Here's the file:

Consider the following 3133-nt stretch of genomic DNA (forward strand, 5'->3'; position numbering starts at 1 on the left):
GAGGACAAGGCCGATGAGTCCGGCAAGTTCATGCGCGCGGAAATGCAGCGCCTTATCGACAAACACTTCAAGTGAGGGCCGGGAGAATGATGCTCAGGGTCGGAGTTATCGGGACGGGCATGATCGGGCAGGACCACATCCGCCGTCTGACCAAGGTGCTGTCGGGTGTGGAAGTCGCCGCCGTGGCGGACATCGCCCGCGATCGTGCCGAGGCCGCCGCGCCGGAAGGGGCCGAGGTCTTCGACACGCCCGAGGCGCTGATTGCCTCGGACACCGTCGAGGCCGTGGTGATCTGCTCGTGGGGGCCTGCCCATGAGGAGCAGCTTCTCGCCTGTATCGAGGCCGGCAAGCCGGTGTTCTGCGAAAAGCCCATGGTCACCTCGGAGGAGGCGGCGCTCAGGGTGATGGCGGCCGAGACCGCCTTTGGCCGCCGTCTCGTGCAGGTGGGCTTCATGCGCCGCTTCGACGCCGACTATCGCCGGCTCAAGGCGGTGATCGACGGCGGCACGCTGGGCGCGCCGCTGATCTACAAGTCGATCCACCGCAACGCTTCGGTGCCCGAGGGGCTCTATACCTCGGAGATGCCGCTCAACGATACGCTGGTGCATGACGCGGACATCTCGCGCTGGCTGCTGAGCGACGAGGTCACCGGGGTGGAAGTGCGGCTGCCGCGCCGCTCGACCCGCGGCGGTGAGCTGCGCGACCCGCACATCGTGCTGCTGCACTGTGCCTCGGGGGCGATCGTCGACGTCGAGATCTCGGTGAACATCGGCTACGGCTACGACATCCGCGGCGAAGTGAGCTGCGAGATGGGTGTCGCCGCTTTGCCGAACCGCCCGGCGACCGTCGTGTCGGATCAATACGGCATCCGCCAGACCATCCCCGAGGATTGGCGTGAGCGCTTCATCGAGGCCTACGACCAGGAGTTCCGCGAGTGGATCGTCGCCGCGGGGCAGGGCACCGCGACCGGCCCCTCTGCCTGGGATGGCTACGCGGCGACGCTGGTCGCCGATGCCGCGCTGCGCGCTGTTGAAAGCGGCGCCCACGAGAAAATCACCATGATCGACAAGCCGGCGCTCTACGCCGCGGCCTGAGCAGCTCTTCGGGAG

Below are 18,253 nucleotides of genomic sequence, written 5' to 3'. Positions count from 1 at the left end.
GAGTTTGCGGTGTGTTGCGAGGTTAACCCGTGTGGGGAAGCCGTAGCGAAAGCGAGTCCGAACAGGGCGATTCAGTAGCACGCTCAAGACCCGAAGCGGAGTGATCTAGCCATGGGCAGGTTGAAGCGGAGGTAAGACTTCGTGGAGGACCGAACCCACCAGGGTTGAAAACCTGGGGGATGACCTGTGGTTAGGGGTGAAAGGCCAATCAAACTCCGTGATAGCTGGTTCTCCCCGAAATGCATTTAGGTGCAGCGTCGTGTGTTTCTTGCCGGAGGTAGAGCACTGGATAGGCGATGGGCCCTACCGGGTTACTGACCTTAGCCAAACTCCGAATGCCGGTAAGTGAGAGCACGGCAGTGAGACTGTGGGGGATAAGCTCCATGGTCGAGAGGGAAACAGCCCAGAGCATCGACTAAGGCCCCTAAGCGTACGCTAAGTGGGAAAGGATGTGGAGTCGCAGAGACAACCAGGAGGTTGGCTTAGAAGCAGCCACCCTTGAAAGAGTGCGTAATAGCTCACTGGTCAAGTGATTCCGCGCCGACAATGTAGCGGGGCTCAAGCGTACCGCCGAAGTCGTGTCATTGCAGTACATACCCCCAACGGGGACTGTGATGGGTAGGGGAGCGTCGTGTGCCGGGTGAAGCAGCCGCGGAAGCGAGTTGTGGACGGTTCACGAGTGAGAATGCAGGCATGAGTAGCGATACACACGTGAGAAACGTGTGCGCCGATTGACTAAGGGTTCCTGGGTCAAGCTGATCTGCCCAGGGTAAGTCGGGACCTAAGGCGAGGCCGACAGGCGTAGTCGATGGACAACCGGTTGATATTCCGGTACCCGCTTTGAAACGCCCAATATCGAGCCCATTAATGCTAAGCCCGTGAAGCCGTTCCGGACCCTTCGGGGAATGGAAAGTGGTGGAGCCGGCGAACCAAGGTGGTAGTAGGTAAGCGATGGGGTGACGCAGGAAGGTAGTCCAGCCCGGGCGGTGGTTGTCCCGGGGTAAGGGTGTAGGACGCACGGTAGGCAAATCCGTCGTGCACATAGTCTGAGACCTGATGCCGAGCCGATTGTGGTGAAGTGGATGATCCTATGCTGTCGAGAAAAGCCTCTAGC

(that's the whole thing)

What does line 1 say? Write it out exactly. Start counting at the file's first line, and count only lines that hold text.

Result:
Consider the following 3133-nt stretch of genomic DNA (forward strand, 5'->3'; position numbering starts at 1 on the left):